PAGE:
Oct 3 2013
I was on The Queen Latifah show yesterday. I have been a fan of hers for years, and I was very excited to be a guest, especially when I found out that Earvin “Magic” Johnson was going to be a guest too!
The hair and make-up artists who turn me into Amy Farrah Fowler weekly on “The Big Bang Theory” got to make me up all glam for this appearance and that was great fun. Doing my hair and make-up at Big Bang typically takes about 30 minutes total since I barely wear much make-up at all as Amy and straightening my naturally wavy-ish hair doesn’t take that long either. This appearance was a chance for the ladies who normally don’t get to do much fun stuff with me to have fun. And they sure did! I was very happy with the “different” look they gave me and they were tickled to be able to glam me up.
I had stylist Ali help me select a “casual” outfit but I think I always end up looking kind of dressed up since I don’t wear pants or jeans… oh well. We chose a simple J. Crew pencil skirt, my favorite Boden 3/4 T-shirt, and a fun necklace that I got as SWAG last year before the Emmys. And of course, tall heels. Read the rest of this entry →
Aug 20 2013
I just wrapped up the Back to School campaign I do with Texas Instruments and I thought I would share some highlights.
The campaign this year is called “STEM Behind Hollywood” and what we did was we took concepts and ideas kids already see and know and love in Hollywood (zombies, superheroes, space, and forensics) to get them excited about STEM (Science, Technology, Engineering and Mathematics). Stemhollywood.com is the website for our campaign and we have free (free!) downloadable activities for the TI-Nspire CX graphing calculator as well as iPad apps that explain the real science and math behind these Hollywood concepts.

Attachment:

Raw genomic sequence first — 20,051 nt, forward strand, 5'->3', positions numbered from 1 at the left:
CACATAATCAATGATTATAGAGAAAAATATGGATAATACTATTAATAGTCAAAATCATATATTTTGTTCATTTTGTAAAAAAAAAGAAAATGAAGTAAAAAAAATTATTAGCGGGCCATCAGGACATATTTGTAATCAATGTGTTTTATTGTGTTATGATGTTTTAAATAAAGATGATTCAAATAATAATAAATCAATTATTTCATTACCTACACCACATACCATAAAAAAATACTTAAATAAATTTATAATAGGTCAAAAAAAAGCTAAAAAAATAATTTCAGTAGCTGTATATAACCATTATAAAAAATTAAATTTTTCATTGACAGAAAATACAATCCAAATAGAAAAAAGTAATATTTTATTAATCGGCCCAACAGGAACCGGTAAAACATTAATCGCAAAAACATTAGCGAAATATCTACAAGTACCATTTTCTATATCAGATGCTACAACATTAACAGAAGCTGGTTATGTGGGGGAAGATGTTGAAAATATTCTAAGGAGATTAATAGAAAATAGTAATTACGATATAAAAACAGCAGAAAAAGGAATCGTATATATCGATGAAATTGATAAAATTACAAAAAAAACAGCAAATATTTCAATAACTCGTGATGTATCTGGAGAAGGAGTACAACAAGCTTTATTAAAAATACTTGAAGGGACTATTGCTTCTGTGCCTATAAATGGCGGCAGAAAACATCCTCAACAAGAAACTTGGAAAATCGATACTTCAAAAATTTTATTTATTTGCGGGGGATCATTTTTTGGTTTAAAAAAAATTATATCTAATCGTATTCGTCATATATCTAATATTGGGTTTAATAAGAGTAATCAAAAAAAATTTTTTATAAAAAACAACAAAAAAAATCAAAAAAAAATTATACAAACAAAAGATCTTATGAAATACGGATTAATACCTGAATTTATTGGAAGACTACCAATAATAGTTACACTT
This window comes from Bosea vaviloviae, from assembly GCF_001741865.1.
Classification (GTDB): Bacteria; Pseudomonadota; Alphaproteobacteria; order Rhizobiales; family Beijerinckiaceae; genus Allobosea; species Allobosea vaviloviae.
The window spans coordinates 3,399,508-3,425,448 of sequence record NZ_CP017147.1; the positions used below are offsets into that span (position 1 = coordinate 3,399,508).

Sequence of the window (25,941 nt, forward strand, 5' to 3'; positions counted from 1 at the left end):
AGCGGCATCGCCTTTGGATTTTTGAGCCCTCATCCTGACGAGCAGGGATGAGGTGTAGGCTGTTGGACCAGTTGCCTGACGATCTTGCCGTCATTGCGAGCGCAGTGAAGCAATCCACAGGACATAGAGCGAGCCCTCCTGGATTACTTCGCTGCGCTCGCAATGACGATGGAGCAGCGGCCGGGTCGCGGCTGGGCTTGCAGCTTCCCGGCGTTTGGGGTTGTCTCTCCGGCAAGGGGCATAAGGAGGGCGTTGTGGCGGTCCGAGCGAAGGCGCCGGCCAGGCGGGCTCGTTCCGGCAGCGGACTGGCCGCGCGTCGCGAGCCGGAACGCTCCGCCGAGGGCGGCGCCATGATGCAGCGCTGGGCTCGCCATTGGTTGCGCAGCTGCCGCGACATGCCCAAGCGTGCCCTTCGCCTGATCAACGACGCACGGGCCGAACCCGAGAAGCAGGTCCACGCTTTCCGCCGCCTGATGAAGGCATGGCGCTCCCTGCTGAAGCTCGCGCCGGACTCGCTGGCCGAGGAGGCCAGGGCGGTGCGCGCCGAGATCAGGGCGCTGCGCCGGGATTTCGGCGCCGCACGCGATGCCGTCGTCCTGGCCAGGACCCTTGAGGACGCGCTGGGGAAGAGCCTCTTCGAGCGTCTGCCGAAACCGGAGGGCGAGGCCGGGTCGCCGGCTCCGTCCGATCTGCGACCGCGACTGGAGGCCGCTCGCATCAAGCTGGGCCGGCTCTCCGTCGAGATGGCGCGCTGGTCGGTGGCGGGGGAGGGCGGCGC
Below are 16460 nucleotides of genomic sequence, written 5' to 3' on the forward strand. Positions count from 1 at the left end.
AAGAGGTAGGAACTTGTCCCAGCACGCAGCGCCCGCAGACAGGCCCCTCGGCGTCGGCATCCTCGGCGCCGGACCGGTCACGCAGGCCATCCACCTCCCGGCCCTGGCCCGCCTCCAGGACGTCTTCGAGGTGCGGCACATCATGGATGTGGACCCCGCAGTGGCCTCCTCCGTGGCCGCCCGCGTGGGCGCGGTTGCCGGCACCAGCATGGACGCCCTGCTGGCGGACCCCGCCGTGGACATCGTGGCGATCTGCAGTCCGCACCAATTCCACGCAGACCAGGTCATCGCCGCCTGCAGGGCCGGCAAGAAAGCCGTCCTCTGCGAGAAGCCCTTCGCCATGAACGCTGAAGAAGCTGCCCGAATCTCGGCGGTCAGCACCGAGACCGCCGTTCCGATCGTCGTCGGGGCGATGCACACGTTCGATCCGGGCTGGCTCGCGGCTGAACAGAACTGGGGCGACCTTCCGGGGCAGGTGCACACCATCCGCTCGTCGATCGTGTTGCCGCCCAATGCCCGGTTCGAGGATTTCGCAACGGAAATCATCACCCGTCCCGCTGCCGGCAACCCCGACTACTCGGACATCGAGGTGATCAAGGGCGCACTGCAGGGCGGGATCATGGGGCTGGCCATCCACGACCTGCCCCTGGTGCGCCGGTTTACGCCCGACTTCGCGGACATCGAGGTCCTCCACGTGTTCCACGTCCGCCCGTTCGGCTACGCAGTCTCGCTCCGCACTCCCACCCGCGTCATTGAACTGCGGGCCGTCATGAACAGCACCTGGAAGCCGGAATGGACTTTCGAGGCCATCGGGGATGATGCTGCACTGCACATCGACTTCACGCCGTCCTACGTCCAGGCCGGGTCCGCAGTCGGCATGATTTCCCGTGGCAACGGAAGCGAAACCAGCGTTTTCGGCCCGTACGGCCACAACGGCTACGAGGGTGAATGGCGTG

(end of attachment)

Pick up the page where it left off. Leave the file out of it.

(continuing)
Starting with zombies, I got to meet and work with Dr. Steve Schlozman, author of The Zombie Autopsies: Secret Notes from the Apocalypse. Dr. Steve is actually a child psychiatrist but since he was a kid he has loved zombies. He wrote this fascinating fictional book about what it would be like for an actual doctor to study and analyze zombies and now they are turning his book into a movie. Read the rest of this entry →
Jun 27 2013
Ever wonder how other parents handle (or try to handle) the day-to-day grind of raising young kids? We were, which is why we started the “How She Does It” series to shed light on how mothers do it–from wake-up to bedtime and everything in between.
I don’t work in the summer the way most moms and dads do. I work on The Big Bang Theory August through April and in between, I do speaking engagements, Texas Instruments events, and other random weird work stuff. But I don’t want to be left out of the “How Do I Do It?” series…
So here’s an average day in the summer with my kids. Uncensored.
6:45 a.m. Fred (almost 5) wakes up first and starts sleepily tickling my arms, honing in with his razor-fine fingernails on every imperfection in my skin, making me yelp and cringe. Miles (almost 8) wakes up to cuddle the other side of me. (They have started sleeping in their own sibling bed this summer, but since they had been with their dad for a week, they requested sleeping with me again and I obliged willingly.) Read the rest of this entry →
Jun 24 2013